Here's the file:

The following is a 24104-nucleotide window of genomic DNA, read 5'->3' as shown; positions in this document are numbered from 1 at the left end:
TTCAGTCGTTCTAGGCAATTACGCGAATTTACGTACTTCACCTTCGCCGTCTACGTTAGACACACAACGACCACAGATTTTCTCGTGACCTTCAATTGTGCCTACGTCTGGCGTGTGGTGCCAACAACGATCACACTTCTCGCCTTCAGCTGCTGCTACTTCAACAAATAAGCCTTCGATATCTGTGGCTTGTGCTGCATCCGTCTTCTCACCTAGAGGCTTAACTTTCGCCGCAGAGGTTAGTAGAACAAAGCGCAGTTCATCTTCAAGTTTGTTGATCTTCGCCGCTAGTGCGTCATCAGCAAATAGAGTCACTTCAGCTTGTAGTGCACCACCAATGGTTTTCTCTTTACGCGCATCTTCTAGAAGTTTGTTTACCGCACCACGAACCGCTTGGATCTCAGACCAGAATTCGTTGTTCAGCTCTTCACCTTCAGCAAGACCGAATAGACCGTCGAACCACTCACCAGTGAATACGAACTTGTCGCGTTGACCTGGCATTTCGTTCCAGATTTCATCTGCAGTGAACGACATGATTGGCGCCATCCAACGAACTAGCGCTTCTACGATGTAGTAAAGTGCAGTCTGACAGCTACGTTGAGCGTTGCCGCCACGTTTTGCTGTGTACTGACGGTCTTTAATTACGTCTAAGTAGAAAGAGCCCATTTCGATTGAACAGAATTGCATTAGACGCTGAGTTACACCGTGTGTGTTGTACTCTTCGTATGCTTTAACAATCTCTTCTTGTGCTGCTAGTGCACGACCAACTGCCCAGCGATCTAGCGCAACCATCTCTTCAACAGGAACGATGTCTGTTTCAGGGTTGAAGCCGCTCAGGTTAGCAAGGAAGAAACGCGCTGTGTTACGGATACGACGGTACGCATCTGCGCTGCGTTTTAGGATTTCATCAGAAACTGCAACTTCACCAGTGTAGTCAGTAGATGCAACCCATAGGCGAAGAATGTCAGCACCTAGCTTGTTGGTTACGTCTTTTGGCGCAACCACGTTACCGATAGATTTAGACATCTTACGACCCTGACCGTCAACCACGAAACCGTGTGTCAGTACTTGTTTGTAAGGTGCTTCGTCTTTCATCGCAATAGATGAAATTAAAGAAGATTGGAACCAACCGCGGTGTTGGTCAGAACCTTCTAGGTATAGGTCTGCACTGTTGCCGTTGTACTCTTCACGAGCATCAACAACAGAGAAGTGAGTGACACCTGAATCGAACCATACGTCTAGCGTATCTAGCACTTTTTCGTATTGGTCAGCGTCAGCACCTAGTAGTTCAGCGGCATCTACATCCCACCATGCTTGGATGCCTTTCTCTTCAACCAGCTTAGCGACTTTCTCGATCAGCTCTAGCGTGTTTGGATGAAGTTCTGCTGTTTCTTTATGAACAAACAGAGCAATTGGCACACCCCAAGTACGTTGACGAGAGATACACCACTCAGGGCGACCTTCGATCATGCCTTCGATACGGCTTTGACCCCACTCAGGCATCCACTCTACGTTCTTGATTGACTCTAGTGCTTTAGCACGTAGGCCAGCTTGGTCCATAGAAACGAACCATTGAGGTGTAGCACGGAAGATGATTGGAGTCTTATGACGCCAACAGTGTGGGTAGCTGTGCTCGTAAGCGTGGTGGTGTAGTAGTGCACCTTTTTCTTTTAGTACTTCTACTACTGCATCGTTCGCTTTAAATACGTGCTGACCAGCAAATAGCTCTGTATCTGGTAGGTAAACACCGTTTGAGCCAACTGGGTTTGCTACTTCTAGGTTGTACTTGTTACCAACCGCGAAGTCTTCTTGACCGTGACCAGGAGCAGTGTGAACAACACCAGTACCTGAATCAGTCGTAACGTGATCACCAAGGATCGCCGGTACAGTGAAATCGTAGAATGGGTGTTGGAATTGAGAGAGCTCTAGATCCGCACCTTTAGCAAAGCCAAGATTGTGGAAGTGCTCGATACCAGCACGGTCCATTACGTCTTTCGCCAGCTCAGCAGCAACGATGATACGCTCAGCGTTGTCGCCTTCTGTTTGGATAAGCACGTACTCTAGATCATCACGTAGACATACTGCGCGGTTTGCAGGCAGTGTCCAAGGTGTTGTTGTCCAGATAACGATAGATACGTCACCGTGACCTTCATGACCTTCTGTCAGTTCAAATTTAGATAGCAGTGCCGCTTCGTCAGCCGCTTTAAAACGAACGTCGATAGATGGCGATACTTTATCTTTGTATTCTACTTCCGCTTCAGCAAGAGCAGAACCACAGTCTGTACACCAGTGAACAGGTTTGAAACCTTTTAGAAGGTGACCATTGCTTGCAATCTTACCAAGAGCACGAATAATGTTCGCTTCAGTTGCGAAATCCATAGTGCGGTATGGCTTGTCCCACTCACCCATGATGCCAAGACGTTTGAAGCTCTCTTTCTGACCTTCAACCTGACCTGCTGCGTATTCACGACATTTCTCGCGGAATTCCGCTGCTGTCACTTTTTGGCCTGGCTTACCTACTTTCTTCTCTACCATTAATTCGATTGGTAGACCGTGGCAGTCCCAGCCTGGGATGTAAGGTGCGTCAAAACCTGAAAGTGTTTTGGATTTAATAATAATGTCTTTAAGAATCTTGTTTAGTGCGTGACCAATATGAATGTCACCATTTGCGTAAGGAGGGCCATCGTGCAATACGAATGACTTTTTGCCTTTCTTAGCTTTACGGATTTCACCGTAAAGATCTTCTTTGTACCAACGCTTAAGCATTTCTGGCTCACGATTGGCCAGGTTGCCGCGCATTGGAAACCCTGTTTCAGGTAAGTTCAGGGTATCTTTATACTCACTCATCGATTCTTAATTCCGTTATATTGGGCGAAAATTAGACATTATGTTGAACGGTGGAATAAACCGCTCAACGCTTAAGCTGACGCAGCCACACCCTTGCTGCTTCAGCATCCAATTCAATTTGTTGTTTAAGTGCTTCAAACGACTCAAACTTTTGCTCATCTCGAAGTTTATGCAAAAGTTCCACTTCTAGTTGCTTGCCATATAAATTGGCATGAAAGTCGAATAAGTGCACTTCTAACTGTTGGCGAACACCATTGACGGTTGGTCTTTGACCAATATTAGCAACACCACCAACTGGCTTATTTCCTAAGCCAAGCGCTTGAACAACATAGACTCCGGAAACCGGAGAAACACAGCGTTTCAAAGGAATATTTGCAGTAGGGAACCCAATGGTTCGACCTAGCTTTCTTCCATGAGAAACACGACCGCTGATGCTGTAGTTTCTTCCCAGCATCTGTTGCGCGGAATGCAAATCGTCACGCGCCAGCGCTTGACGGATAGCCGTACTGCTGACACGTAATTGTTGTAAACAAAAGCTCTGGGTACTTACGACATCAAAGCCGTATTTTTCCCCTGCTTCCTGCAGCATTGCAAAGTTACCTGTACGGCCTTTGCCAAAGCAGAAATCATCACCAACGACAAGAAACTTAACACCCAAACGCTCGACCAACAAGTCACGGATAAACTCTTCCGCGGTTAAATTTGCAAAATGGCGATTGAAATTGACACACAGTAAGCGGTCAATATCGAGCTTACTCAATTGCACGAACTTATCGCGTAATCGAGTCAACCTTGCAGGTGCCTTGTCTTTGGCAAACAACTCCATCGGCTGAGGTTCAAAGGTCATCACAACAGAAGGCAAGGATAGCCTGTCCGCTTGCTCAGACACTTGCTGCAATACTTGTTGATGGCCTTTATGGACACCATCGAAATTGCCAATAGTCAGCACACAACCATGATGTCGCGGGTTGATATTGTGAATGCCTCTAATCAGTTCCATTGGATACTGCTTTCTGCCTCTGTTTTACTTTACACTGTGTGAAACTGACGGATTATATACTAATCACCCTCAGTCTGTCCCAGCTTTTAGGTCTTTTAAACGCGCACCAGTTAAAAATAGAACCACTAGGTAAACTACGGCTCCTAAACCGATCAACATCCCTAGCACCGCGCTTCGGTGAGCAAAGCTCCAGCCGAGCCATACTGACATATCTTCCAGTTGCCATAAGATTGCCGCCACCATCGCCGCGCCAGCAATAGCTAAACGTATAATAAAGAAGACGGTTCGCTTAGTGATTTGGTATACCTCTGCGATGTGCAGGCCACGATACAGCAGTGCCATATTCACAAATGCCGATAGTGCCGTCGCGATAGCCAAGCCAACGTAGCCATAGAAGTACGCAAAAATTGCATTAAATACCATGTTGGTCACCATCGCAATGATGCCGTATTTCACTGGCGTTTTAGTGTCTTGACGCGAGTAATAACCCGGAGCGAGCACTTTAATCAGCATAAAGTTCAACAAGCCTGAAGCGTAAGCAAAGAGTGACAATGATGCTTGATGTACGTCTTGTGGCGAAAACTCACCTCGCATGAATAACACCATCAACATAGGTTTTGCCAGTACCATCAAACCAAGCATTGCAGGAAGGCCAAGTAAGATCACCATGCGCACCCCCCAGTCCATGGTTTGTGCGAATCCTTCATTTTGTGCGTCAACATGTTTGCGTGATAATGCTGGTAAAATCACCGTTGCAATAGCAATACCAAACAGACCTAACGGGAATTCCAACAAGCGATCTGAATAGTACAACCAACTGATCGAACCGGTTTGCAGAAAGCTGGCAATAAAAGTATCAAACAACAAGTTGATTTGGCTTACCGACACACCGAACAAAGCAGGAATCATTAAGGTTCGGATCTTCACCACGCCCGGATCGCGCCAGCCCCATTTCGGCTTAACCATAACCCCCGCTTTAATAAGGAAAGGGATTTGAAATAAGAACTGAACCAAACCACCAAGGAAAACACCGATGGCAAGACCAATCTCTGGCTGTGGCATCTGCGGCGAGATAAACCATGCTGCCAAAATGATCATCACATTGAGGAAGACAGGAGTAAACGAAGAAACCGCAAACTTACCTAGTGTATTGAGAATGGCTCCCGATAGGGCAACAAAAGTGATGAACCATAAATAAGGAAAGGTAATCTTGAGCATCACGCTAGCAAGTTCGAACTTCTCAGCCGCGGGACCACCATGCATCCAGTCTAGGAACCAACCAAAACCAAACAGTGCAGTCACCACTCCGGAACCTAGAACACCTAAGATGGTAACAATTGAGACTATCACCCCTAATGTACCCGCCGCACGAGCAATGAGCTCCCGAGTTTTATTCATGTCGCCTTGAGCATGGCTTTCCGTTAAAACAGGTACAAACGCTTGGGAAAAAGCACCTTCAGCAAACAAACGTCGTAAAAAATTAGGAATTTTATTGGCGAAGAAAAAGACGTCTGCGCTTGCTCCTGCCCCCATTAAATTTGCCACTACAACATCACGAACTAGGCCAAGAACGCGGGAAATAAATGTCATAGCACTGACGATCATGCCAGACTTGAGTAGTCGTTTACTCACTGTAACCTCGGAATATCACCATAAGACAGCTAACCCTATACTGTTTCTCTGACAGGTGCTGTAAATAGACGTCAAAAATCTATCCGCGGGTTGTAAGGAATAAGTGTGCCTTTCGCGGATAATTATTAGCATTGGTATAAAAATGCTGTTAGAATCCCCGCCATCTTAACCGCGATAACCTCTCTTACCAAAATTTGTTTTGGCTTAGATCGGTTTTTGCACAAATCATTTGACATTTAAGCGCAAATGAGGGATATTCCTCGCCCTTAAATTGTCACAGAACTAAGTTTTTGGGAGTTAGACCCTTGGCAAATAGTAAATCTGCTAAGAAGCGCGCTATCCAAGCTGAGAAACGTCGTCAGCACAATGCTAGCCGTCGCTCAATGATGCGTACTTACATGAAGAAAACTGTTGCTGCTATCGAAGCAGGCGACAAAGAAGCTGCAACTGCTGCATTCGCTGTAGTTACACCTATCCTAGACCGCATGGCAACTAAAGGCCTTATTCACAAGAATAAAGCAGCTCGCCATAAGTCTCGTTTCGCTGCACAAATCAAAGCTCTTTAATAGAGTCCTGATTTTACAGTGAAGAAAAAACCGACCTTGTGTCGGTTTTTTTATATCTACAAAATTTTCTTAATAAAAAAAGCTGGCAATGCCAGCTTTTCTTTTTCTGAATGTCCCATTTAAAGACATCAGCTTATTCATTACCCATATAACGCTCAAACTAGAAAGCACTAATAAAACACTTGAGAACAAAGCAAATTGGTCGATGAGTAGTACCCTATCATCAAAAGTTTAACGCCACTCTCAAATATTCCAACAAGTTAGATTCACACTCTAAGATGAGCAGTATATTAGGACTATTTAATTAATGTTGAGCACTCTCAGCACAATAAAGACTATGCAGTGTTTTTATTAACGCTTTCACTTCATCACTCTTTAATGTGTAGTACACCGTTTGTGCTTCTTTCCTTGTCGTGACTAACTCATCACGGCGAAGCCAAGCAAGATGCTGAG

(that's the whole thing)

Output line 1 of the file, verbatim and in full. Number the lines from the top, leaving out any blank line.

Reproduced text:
The following is a 24104-nucleotide window of genomic DNA, read 5'->3' as shown; positions in this document are numbered from 1 at the left end: